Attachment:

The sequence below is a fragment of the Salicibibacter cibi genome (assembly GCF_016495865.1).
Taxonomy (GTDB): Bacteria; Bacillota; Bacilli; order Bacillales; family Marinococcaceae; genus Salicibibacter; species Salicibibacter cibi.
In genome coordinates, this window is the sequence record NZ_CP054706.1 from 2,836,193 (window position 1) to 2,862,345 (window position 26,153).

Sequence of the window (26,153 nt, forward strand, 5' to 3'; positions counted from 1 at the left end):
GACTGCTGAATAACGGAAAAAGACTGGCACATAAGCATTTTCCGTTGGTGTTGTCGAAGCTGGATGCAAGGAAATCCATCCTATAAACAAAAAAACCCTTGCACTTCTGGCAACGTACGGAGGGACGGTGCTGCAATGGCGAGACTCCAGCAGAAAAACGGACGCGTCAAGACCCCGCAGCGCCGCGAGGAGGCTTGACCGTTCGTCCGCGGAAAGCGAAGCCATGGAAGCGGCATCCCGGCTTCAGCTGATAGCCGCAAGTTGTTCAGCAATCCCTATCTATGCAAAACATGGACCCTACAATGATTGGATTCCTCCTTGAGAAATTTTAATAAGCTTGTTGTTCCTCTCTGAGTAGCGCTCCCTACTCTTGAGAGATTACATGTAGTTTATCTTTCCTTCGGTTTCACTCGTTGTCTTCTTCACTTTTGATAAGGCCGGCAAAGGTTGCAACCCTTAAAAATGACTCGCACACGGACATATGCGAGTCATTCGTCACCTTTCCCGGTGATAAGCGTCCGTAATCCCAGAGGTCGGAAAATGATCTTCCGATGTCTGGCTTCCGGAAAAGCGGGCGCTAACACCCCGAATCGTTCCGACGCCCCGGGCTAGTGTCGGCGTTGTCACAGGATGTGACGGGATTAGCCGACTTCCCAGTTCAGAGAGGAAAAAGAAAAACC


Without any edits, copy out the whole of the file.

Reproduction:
The sequence below is a fragment of the Salicibibacter cibi genome (assembly GCF_016495865.1).
Taxonomy (GTDB): Bacteria; Bacillota; Bacilli; order Bacillales; family Marinococcaceae; genus Salicibibacter; species Salicibibacter cibi.
In genome coordinates, this window is the sequence record NZ_CP054706.1 from 2,836,193 (window position 1) to 2,862,345 (window position 26,153).

Sequence of the window (26,153 nt, forward strand, 5' to 3'; positions counted from 1 at the left end):
GACTGCTGAATAACGGAAAAAGACTGGCACATAAGCATTTTCCGTTGGTGTTGTCGAAGCTGGATGCAAGGAAATCCATCCTATAAACAAAAAAACCCTTGCACTTCTGGCAACGTACGGAGGGACGGTGCTGCAATGGCGAGACTCCAGCAGAAAAACGGACGCGTCAAGACCCCGCAGCGCCGCGAGGAGGCTTGACCGTTCGTCCGCGGAAAGCGAAGCCATGGAAGCGGCATCCCGGCTTCAGCTGATAGCCGCAAGTTGTTCAGCAATCCCTATCTATGCAAAACATGGACCCTACAATGATTGGATTCCTCCTTGAGAAATTTTAATAAGCTTGTTGTTCCTCTCTGAGTAGCGCTCCCTACTCTTGAGAGATTACATGTAGTTTATCTTTCCTTCGGTTTCACTCGTTGTCTTCTTCACTTTTGATAAGGCCGGCAAAGGTTGCAACCCTTAAAAATGACTCGCACACGGACATATGCGAGTCATTCGTCACCTTTCCCGGTGATAAGCGTCCGTAATCCCAGAGGTCGGAAAATGATCTTCCGATGTCTGGCTTCCGGAAAAGCGGGCGCTAACACCCCGAATCGTTCCGACGCCCCGGGCTAGTGTCGGCGTTGTCACAGGATGTGACGGGATTAGCCGACTTCCCAGTTCAGAGAGGAAAAAGAAAAACC